If you ever started a business, you know how painstaking it is to get it right. One of the best ways to make things a little bit simpler is learning the experience of people who already nailed it. Most of them are eager to share their knowledge and experience with others which is great for the ones who only start.
We’ve got interested in the matter and decided to explore the experiences, opinions, growth and productivity tips of entrepreneurs and sum up everything in a single list. Here’s what they are saying.
1. Write down your ideas.
You’d be surprised how many entrepreneurs say it really works. Most people don’t take it seriously: if you’d have a wonderful idea, you’d hardly forget it, right? But apart from brilliant breakthrough ideas you might come up with, there are thousands of things you have to deal with every day. Each of these things can have a new solution. That’s why don’t rely on your memory too much – write those ideas down and come back to them whenever you’ve got time. This way you’ve got a good overview of all possible solutions and nothing gets lost.
2. Build the networks – both up and down.
It’s really important to find your way to build valuable and meaningful connections with different people. For example, experts will provide you with advice on how else you can grow your business, mentor you and give access to their own target audience.
Working your way down means communicating with startup owners and beginning entrepreneurs. Sometimes it can be a start of a very promising partnership. Remember that you once were in the same shoes and you’d really appreciate if someone helped you to rise.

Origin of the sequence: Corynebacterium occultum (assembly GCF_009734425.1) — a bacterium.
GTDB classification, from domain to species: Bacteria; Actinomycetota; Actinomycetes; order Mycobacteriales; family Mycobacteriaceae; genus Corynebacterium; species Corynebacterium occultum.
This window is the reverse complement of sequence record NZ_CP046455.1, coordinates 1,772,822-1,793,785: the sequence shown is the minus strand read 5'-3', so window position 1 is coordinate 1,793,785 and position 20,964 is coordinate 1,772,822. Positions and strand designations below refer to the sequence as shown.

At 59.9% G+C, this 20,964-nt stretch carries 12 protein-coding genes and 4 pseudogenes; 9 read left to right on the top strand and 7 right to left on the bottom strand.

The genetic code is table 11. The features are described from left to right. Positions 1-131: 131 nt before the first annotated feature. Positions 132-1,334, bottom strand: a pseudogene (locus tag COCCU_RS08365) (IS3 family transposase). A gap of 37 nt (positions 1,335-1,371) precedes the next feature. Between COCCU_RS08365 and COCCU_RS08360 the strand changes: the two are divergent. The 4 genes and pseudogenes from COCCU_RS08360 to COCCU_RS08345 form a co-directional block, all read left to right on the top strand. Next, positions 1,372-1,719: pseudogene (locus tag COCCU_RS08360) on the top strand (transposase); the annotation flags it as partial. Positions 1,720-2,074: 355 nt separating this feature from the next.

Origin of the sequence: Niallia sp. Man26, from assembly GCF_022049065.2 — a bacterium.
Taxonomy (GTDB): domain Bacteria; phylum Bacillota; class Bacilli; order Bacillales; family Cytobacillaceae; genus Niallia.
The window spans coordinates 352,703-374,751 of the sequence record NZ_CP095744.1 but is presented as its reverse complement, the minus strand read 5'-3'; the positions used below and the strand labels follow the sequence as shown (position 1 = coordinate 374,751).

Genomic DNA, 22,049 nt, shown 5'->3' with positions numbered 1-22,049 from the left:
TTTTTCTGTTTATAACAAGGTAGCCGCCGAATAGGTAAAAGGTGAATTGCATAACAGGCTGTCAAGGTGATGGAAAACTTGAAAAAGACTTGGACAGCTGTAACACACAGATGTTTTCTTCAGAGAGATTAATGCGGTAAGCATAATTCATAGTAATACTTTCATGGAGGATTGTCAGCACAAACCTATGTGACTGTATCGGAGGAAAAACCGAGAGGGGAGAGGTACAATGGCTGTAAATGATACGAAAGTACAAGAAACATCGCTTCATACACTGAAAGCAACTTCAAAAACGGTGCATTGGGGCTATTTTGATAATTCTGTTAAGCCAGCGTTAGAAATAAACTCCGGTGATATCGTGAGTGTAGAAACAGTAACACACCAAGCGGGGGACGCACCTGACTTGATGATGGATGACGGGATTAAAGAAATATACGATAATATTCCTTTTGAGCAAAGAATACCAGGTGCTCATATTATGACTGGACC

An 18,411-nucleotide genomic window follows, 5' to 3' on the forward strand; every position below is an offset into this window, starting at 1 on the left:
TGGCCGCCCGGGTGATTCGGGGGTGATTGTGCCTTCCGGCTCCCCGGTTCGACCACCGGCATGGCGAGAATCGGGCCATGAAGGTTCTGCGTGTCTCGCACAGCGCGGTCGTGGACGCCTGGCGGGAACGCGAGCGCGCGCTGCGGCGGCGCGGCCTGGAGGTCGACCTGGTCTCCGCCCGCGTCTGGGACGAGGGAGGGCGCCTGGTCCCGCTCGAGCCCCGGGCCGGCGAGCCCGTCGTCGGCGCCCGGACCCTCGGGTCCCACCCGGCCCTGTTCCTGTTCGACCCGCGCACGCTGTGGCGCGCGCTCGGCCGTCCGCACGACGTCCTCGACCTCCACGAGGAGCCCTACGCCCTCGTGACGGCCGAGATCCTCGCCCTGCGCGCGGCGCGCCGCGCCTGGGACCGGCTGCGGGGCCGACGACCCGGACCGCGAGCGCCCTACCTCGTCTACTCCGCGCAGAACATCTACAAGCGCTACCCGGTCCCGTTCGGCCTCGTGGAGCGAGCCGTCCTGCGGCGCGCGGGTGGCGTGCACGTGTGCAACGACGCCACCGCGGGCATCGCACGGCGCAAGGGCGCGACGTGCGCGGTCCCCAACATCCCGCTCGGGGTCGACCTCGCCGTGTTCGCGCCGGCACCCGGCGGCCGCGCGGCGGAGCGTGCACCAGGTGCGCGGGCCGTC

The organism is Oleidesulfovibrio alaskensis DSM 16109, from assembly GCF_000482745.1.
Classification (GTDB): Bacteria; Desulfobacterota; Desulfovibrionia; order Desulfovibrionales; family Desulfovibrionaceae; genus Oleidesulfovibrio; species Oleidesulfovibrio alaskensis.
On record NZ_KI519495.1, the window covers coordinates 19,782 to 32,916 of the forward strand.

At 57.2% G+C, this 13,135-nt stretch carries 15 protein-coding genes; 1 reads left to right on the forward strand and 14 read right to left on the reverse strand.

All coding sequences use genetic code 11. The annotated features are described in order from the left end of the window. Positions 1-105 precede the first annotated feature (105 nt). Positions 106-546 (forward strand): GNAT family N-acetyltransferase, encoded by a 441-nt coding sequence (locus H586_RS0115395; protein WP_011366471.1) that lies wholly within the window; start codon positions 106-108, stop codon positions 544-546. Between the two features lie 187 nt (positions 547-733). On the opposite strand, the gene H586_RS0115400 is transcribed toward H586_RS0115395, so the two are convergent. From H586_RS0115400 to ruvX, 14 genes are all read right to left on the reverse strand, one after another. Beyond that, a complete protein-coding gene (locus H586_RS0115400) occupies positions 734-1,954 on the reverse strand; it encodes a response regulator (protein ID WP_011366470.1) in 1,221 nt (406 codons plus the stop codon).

3. Talk to everyone.
Peers, customers, experts, bloggers – everyone who took interest in you can help you in their own way and do it for free. They can mention your business in their blogs, include links to your content, recommend it to their friends and share it in their social media, like you, tweet about you and much more. So talking to them and learning from them is going to be an important part of your strategy.
4. Listen carefully.
Being open to suggestions is a great way to build meaningful relationships. For you it’s a new pool of fresh ideas you can think over and apply to your business. Listening to the right feedback can guide you and help to improve performance.
5. Select what is right for your particular business.
The trick is to balance advice. Approaching things a bit skeptically and giving them a second thought could be very helpful. Self-confidence is important too. After all, it’s your vision and skills that made it possible to start your business. So listen carefully but trust your experience and intuition as well.
6. Choose the right people.
If you don’t like people you’re working with, it’s going to be hard for everyone. Making sure you employ someone who’s genuinely interested in working for you and further motivating them is important. This way you can permanently explore new opportunities and make the most of them.
7. Build your brand.
Your brand is going to be the only thing to distinguish you in the marketplace and show your customers the unique value proposition of your products. It’s going to be very difficult but as Gary Vaynerchuk has put it: “There is no substitute for honest hard work.” Building a strong brand will reward you sooner or later.
8. Learn all the time.